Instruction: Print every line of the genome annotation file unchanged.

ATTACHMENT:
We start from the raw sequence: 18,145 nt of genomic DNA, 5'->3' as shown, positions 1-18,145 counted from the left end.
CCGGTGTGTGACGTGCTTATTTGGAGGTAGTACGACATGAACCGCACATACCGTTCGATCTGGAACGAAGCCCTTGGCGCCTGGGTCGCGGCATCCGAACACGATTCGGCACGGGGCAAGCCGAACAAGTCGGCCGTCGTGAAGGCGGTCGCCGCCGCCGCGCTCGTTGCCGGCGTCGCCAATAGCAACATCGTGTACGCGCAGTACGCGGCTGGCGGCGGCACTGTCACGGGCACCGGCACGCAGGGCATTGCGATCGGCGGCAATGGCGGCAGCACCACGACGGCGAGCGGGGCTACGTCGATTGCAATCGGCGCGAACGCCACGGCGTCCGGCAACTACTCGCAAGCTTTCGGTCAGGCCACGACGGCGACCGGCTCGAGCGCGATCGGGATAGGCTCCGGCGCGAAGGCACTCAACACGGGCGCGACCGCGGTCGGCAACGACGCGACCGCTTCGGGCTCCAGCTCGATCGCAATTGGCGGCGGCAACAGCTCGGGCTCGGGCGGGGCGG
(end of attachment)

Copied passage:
We start from the raw sequence: 18,145 nt of genomic DNA, 5'->3' as shown, positions 1-18,145 counted from the left end.
CCGGTGTGTGACGTGCTTATTTGGAGGTAGTACGACATGAACCGCACATACCGTTCGATCTGGAACGAAGCCCTTGGCGCCTGGGTCGCGGCATCCGAACACGATTCGGCACGGGGCAAGCCGAACAAGTCGGCCGTCGTGAAGGCGGTCGCCGCCGCCGCGCTCGTTGCCGGCGTCGCCAATAGCAACATCGTGTACGCGCAGTACGCGGCTGGCGGCGGCACTGTCACGGGCACCGGCACGCAGGGCATTGCGATCGGCGGCAATGGCGGCAGCACCACGACGGCGAGCGGGGCTACGTCGATTGCAATCGGCGCGAACGCCACGGCGTCCGGCAACTACTCGCAAGCTTTCGGTCAGGCCACGACGGCGACCGGCTCGAGCGCGATCGGGATAGGCTCCGGCGCGAAGGCACTCAACACGGGCGCGACCGCGGTCGGCAACGACGCGACCGCTTCGGGCTCCAGCTCGATCGCAATTGGCGGCGGCAACAGCTCGGGCTCGGGCGGGGCGG